In terms of the development of her choreographic practice, Marinkovich found that “the process of the residencies and working with artists from very diverse cultural and artistic backgrounds was quite exposing for certain aspects (of) my creative process”. She found it challenging “to speak with greater simplicity and clarity when discussing my ideas with the dancers” and views developing this need for simplicity in her work as being one of the more useful outcomes of her residency.
Choreographer Matthew Moore, who has also attended several international residencies in Mexico, Liechtenstein and Spain over the last few years, comments on what it has meant to him personally: “The travelling and independence has made me more comfortable with who I am as an artist. This includes my ability to believe in myself and take risks”. He has also learnt “to make material more simple, bold and extreme so that the audience is given clear physical messages” and believes that he is “a lot more attentive towards making effective and efficient choreography” than he was previously.
Marinkovich engaged in a number of different activities during her residencies, particularly while in Malaysia, and believes this was due to her “being flexible and responsive” to any opportunities that came her way. These included creating a duet for a “modern/contemporary dancer and a traditional Malay dancer” as well as a solo for a butoh artist. She taught a number of classes, including for the South East Asian Choreolab, and was “invited to dance in the Choreolab as the only choreographer ever from a non-ASEAN country”.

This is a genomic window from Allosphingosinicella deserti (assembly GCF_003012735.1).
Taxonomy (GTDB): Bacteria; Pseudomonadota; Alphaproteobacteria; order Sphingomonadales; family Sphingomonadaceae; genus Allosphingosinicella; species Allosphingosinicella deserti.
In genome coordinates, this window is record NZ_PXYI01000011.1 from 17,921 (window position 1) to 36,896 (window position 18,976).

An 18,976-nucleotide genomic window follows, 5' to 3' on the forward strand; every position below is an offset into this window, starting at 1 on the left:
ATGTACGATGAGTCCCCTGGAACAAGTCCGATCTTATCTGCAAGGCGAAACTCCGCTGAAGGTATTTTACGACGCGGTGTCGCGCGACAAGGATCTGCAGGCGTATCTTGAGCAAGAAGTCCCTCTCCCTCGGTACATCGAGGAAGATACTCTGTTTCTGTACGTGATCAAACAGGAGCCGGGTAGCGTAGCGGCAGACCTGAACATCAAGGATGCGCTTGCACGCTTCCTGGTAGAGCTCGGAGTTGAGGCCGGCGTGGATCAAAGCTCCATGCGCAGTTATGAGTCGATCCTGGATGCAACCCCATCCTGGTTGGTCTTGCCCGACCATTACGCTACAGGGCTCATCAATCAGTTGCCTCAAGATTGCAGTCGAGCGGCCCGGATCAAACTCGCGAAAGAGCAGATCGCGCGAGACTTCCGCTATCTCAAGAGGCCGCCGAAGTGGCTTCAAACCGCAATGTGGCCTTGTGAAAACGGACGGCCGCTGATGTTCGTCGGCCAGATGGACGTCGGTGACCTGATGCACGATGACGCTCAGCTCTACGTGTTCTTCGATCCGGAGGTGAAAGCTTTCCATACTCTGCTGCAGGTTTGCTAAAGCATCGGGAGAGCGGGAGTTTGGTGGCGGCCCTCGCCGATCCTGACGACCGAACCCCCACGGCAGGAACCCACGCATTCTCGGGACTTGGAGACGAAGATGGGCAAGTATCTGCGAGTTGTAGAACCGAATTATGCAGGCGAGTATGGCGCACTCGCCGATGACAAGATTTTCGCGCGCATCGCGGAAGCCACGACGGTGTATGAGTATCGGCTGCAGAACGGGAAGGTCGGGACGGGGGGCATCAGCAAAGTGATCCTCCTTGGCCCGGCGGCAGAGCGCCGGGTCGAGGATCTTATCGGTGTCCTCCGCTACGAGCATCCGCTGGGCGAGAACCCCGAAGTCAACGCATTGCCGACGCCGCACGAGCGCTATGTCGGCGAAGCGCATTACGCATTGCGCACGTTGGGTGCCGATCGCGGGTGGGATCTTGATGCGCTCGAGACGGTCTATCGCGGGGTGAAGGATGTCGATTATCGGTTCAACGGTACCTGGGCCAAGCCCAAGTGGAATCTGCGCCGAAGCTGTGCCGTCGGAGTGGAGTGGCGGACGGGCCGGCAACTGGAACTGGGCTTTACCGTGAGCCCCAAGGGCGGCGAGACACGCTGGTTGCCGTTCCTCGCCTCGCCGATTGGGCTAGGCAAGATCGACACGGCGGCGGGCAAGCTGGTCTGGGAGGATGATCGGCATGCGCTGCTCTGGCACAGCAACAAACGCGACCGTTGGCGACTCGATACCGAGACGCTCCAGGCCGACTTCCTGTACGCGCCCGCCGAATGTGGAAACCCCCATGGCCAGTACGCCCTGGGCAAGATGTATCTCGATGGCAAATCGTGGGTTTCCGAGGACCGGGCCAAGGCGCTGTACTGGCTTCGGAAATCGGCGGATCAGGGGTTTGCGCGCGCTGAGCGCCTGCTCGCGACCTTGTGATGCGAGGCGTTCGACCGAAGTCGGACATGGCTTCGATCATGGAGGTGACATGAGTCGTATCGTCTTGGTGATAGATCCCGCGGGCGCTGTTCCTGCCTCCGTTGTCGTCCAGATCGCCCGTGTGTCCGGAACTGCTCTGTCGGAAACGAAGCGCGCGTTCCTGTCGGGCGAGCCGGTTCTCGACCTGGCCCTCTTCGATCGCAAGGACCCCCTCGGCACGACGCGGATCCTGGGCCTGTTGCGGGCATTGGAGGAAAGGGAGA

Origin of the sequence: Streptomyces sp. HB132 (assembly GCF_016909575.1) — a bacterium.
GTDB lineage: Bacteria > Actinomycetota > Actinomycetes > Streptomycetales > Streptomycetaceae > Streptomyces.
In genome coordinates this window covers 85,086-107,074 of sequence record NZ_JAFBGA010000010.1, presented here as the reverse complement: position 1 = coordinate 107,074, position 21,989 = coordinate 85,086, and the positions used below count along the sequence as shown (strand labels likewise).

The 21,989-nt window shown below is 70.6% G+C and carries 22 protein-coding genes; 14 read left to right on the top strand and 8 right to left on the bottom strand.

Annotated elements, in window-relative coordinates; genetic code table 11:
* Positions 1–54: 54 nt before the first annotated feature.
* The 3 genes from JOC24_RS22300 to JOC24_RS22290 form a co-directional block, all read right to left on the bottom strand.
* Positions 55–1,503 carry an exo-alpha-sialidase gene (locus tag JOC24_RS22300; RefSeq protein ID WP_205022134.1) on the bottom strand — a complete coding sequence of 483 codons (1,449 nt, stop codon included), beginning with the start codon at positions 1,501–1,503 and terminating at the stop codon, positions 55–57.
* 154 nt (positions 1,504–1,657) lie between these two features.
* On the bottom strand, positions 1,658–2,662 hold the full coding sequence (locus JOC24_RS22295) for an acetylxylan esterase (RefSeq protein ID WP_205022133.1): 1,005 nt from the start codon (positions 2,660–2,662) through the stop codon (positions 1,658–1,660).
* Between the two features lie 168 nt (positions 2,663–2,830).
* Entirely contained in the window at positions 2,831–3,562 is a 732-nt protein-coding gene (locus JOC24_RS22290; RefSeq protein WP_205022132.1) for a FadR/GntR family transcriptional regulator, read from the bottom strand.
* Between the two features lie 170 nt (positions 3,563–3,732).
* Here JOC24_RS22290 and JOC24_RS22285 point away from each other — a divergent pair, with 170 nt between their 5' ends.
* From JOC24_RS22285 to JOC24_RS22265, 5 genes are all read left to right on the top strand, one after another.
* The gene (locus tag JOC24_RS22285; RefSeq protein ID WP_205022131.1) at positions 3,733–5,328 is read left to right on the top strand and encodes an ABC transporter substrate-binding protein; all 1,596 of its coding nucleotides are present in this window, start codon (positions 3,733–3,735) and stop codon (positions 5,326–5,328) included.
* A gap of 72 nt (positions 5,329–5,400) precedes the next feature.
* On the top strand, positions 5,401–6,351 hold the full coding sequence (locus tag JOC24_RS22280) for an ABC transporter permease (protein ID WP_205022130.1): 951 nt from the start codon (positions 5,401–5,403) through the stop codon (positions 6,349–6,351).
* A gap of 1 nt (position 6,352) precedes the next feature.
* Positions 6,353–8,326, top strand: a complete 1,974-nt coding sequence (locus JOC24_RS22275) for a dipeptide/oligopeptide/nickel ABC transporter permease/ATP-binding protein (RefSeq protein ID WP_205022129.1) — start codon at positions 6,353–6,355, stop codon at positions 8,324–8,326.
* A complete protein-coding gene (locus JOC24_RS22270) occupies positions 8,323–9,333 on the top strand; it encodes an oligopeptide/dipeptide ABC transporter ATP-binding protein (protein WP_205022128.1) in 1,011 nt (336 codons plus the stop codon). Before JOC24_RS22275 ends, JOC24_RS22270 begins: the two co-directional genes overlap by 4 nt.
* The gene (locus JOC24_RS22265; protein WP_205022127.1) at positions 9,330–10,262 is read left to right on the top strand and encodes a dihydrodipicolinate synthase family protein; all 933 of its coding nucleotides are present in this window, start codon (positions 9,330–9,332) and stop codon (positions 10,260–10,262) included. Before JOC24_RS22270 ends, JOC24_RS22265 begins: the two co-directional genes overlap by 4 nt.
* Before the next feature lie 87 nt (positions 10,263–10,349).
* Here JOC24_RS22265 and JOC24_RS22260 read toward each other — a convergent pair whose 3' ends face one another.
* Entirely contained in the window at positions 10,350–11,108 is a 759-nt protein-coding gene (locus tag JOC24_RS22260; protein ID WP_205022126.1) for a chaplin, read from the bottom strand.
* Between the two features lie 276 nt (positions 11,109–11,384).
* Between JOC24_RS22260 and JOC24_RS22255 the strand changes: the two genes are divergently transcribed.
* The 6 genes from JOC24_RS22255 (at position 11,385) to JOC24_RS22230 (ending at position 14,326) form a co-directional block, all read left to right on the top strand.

Moore who started out as a hip-hop dancer was keen to work with Mexican choreographer Iratxe Ansa after attending a workshop that she conducted in Auckland in 2015. After hearing about her Metamorphosis residency in Mexico he “was inspired to take a leap into the realm of international collaboration”.
He was excited by the “improvisation, extremities, fulfilling movement pathways and the physicality Iratxe's work requires. Ballet technique is the base of her movement style and I was hungry to push myself in this direction,” he says. He believes it has “given me the tools I need to change the way I view hip hop dance… I have become more intelligent with the decisions I make within the work space… I no longer feel like I am a habitual mover”.
Marinkovich’s dance aesthetic is concerned with “devising material which is expressive, generous and humorous” and she is keen to return to Malaysia in the near future where there has been further interest in her work on performance installations.
Moore who describes his work as “an intense energy which offers vivid isolations and creates clear images with the body” is keen to continue the work he has already begun through undertaking further residencies next year in Mexico and perhaps further afield in Spain and China.
It is heartening to learn that the US-based Alliance of Artists Communities, an international association of artist residency programmes founded in 1991, now lists over 1,000 opportunities for artists of any discipline to research and develop work.2
It seems certain that New Zealand artists will continue to expand their consciousness and hone their craft in the future, by participating in international dialogue in this manner.